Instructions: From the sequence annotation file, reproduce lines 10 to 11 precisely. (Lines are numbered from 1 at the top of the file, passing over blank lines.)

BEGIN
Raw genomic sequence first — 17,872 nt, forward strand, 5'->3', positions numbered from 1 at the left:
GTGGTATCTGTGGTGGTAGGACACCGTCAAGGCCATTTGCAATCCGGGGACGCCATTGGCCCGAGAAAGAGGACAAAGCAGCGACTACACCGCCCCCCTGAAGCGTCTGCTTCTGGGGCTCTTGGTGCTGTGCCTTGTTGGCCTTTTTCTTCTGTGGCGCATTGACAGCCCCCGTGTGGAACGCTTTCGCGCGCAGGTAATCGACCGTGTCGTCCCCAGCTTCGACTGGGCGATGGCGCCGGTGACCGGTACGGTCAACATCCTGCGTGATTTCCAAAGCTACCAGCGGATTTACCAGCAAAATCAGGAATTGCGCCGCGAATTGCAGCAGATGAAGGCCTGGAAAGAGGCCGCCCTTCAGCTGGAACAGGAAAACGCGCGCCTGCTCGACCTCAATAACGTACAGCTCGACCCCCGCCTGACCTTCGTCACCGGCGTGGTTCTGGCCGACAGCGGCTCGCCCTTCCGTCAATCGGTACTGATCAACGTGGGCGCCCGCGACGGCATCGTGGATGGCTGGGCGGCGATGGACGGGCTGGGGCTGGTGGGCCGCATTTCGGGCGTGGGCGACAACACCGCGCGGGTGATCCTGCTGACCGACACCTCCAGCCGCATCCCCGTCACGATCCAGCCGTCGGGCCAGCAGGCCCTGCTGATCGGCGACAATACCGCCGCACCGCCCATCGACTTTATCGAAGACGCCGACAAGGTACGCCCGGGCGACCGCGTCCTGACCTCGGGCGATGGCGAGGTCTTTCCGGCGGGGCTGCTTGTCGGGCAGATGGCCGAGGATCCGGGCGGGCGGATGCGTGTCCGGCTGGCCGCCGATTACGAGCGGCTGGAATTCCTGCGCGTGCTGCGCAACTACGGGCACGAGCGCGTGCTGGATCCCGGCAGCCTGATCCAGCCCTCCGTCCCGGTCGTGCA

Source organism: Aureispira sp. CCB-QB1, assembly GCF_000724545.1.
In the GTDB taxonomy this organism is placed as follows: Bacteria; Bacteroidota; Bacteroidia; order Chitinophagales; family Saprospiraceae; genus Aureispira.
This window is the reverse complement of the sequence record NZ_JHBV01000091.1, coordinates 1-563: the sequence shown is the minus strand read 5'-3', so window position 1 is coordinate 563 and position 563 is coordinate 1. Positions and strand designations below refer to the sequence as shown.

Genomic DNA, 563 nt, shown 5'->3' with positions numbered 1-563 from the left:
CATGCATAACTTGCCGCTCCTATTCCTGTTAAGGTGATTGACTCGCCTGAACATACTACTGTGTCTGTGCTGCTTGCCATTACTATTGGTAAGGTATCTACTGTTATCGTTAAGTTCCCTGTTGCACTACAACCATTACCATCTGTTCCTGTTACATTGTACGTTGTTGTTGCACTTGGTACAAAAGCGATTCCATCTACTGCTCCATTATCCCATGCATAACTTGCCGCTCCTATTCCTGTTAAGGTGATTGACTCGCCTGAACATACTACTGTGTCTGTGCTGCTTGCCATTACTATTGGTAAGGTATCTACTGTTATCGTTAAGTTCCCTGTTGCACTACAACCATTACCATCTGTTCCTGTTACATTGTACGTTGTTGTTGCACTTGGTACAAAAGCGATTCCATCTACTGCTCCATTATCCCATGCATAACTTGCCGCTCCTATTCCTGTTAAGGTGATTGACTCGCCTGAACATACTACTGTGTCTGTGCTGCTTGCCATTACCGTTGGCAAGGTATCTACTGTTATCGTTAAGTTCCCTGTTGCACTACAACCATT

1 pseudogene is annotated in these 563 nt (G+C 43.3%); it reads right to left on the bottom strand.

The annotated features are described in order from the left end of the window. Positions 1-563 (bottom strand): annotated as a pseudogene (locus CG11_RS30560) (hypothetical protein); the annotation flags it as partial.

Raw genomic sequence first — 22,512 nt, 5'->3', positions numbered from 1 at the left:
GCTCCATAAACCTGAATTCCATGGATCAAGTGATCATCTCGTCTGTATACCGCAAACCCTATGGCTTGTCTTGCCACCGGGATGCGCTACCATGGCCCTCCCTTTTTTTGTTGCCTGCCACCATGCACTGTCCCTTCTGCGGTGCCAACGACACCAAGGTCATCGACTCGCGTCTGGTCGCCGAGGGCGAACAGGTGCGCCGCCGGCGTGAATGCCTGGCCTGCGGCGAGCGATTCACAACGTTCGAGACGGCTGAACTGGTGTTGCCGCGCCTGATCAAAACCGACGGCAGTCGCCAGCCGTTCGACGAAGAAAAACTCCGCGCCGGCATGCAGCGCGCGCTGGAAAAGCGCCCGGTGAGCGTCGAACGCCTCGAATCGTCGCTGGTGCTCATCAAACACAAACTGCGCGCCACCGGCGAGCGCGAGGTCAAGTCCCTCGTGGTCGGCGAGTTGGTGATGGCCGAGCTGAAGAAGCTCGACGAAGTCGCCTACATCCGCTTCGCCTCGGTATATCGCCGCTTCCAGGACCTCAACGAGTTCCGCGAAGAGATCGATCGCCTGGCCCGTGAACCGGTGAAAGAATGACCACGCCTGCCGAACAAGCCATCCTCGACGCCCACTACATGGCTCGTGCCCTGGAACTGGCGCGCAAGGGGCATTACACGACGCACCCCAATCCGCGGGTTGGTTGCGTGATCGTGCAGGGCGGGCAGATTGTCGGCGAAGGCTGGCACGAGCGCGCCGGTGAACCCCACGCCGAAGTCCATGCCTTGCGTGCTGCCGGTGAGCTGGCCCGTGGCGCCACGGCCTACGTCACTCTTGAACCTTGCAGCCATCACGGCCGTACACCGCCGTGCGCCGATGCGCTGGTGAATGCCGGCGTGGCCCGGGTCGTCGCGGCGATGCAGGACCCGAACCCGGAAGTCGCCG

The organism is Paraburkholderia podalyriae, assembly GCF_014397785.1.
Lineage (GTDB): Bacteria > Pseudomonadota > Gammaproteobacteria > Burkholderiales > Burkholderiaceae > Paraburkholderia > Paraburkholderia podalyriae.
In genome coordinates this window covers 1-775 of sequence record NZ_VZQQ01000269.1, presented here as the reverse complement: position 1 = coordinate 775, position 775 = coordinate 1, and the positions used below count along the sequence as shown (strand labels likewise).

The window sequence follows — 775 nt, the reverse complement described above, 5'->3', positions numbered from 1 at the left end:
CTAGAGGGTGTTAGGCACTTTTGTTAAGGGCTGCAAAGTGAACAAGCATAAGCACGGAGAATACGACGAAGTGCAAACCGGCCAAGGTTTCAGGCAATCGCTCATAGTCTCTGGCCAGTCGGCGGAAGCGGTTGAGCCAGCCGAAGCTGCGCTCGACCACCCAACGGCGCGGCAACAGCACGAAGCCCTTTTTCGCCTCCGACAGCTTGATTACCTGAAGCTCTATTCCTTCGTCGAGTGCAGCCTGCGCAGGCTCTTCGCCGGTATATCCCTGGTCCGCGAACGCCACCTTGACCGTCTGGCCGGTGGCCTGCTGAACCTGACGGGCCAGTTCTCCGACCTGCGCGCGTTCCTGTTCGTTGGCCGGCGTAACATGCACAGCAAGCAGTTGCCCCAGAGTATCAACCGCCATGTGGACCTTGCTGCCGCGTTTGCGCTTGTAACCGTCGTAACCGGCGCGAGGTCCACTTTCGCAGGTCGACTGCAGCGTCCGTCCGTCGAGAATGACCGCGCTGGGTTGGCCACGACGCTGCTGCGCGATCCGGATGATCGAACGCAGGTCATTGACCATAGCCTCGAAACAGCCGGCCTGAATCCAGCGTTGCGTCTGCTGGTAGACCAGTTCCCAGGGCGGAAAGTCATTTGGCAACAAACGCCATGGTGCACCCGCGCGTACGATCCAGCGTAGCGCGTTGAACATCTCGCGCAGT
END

Raw genomic sequence first — 22,512 nt, 5'->3', positions numbered from 1 at the left:
GCTCCATAAACCTGAATTCCATGGATCAAGTGATCATCTCGTCTGTATACCGCAAACCCTATGGCTTGTCTTGCCACCGGGATGCGCTACCATGGCCCTCCCTTTTTTTGTTGCCTGCCACCATGCACTGTCCCTTCTGCGGTGCCAACGACACCAAGGTCATCGACTCGCGTCTGGTCGCCGAGGGCGAACAGGTGCGCCGCCGGCGTGAATGCCTGGCCTGCGGCGAGCGATTCACAACGTTCGAGACGGCTGAACTGGTGTTGCCGCGCCTGATCAAAACCGACGGCAGTCGCCAGCCGTTCGACGAAGAAAAACTCCGCGCCGGCATGCAGCGCGCGCTGGAAAAGCGCCCGGTGAGCGTCGAACGCCTCGAATCGTCGCTGGTGCTCATCAAACACAAACTGCGCGCCACCGGCGAGCGCGAGGTCAAGTCCCTCGTGGTCGGCGAGTTGGTGATGGCCGAGCTGAAGAAGCTCGACGAAGTCGCCTACATCCGCTTCGCCTCGGTATATCGCCGCTTCCAGGACCTCAACGAGTTCCGCGAAGAGATCGATCGCCTGGCCCGTGAACCGGTGAAAGAATGACCACGCCTGCCGAACAAGCCATCCTCGACGCCCACTACATGGCTCGTGCCCTGGAACTGGCGCGCAAGGGGCATTACACGACGCACCCCAATCCGCGGGTTGGTTGCGTGATCGTGCAGGGCGGGCAGATTGTCGGCGAAGGCTGGCACGAGCGCGCCGGTGAACCCCACGCCGAAGTCCATGCCTTGCGTGCTGCCGGTGAGCTGGCCCGTGGCGCCACGGCCTACGTCACTCTTGAACCTTGCAGCCATCACGGCCGTACACCGCCGTGCGCCGATGCGCTGGTGAATGCCGGCGTGGCCCGGGTCGTCGCGGCGATGCAGGACCCGAACCCGGAAGTCGCCG